SALEM — It’s still very early, but federal tax cuts and Oregon’s revised tax code have the state on track for a projected half-a-billion-dollar “kicker” rebate for state personal income taxpayers, according to the latest state economic forecast.

“In Oregon, the outlook remains bright as the economy continues to hit the sweet spot,” according to the Legislative Revenue Office report, released Wednesday.

Wages are rising faster than in other states, as are household incomes, the report said.

Revenue is $833 million higher than earlier forecasts. Oregon could have nearly $1.8 billion for the state’s Rainy Day Fund, the Education Stability Fund, and other additional money. Nearly $200 million would go to K-12 education.

“This is a forecast for the ages,” said Sen. Mark Hass, D-Beaverton.

A personal kicker of $555.3 million is projected for 2019-21. Oregon is the only state with a kicker, which requires the state to rebate any revenue that comes in above 2 percent of annual projections.

Personal income taxpayers receive a credit toward their future income tax payments. The projected corporate tax revenue “kicker” of $196.7 million is dedicated to K-12 schools.

The “kicker” amount won’t be determined until the end of the fiscal year on June 30, 2019. The final numbers will be released in August of that year. Recently, there have been personal income tax kickers of $402 million in 2015 and $464 million in 2017.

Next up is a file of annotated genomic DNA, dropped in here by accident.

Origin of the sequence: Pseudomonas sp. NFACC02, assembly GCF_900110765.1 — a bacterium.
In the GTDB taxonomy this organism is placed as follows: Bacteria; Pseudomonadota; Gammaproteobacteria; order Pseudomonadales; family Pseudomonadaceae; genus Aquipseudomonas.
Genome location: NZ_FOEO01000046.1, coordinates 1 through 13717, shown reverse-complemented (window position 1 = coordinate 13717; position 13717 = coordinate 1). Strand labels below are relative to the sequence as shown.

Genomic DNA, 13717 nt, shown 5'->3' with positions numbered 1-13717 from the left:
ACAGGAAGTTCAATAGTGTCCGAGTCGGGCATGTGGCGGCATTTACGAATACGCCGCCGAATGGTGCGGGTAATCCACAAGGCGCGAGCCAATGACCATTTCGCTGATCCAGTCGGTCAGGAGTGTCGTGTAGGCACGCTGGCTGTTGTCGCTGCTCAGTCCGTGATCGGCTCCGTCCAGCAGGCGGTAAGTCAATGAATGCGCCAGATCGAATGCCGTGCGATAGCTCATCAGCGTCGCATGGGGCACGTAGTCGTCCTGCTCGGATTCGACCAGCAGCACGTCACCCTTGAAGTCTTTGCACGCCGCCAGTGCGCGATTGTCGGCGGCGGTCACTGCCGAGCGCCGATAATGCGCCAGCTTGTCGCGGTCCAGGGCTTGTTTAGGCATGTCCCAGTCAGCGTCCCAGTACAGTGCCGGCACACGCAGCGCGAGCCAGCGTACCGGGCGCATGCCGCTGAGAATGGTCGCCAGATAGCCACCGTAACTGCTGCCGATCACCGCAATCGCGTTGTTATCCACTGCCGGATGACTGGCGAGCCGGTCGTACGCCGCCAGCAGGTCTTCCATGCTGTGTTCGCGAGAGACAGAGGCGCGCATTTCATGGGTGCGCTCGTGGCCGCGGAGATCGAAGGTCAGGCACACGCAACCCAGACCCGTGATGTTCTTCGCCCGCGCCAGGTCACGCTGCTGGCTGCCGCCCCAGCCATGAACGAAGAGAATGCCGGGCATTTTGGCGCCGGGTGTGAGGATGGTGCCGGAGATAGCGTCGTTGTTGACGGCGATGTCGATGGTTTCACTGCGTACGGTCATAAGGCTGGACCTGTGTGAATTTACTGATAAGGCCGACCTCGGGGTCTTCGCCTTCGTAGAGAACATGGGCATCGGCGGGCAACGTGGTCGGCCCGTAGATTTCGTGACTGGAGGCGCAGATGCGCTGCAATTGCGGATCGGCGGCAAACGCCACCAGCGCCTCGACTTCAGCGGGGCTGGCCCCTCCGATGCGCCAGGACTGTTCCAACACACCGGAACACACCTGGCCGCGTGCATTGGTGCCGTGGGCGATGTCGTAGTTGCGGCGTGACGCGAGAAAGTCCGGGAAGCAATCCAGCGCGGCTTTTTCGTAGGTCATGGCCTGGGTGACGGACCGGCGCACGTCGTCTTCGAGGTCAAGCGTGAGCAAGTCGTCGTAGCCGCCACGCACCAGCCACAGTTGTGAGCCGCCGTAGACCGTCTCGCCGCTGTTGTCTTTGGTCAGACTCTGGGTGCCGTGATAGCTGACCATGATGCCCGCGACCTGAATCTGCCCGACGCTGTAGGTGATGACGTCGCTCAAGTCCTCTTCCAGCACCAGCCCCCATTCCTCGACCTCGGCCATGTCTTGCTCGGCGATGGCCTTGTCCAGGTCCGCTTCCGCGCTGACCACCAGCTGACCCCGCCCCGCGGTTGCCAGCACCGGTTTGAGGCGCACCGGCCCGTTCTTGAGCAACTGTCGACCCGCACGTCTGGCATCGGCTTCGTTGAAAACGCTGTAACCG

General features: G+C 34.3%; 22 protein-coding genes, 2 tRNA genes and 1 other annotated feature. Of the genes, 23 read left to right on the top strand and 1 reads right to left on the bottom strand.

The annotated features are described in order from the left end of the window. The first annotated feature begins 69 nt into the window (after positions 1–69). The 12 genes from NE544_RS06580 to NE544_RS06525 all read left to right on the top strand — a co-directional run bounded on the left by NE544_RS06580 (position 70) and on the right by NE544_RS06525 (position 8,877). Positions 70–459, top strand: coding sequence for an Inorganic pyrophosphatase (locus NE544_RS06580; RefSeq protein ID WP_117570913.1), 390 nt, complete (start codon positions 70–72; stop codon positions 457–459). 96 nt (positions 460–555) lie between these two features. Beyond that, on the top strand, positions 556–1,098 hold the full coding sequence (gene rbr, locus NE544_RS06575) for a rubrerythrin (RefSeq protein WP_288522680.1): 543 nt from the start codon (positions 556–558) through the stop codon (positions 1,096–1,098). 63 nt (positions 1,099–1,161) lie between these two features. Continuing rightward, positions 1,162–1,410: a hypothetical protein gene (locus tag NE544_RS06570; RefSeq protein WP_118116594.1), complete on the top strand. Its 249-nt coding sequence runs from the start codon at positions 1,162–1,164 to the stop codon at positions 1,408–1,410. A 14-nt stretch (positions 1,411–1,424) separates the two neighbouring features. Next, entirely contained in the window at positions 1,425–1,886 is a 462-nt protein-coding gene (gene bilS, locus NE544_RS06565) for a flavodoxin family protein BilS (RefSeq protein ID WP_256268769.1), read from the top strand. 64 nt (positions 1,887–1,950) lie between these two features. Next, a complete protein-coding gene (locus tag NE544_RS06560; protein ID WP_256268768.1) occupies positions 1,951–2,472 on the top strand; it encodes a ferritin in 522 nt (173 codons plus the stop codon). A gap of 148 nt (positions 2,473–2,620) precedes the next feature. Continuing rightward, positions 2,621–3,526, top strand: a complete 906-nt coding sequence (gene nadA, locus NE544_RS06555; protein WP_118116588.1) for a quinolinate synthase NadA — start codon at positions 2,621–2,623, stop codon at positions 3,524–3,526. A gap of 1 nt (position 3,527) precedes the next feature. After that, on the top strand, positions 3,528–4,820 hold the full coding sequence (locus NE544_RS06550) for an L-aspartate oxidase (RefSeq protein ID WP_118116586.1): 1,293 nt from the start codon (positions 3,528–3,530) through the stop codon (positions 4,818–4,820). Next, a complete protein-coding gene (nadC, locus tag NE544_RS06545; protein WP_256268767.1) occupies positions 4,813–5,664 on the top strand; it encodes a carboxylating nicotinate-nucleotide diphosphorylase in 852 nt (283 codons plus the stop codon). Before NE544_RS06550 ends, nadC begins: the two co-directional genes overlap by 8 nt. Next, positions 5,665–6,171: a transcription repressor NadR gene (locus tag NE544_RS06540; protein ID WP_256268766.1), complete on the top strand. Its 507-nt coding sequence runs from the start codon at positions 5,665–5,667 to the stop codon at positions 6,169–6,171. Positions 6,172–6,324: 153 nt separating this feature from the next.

There are some warning signs in the forecast. The rate of growth is slowing compared to the years when the state was coming out of the last recession. Housing affordability continues to be a major issue for the regional economy. While wages and new construction are catching up, the rising cost of housing could crimp household spending or, at its extreme, push Oregon residents to migrate to other, less expensive states.

Forecasters said the surplus was likely due to federal tax changes and the Legislature voting to hold onto an estimated $250 million that would have been cut if the state had not revised its own tax code.

Forecasters said the long-term impact of federal tax cuts enacted by Congress and signed into law by President Trump won’t be known for awhile.

A long-term factor at play is the general aging of the population as the nation’s large generation of baby boomers moves into its retirement years. As a state largely reliant on income tax, a large retiree population is less optimum than those in prime earnings years.

Despite the concerns, forecasters nationwide peg the probability of recession over the next year at just 15 percent.

“We are fortunate to be on the good side of Oregon’s boom and bust system today, but without structural reform, the good times will not last forever,” said House Majority Leader Jennifer Williamson, D-Portland.

Williamson said lawmakers should work to stabilize the state budget and invest in programs such as public schools, health care, and public safety.

Sen. Jackie Winters, R-Salem, sought to temper talk of more money for new and existing programs.

“It remains clear that Oregon does not have a revenue problem; Oregon has a spending problem,” she said.

The forecast highlighted three other possible trouble spots that could change forecasts for the worse:

• The ability of the Federal Reserve to “engineer a soft landing” when the economy drops into recession.

• Deterioration of international relations and trade.

• A spike in energy prices.

— Reporter: 541-640-2750,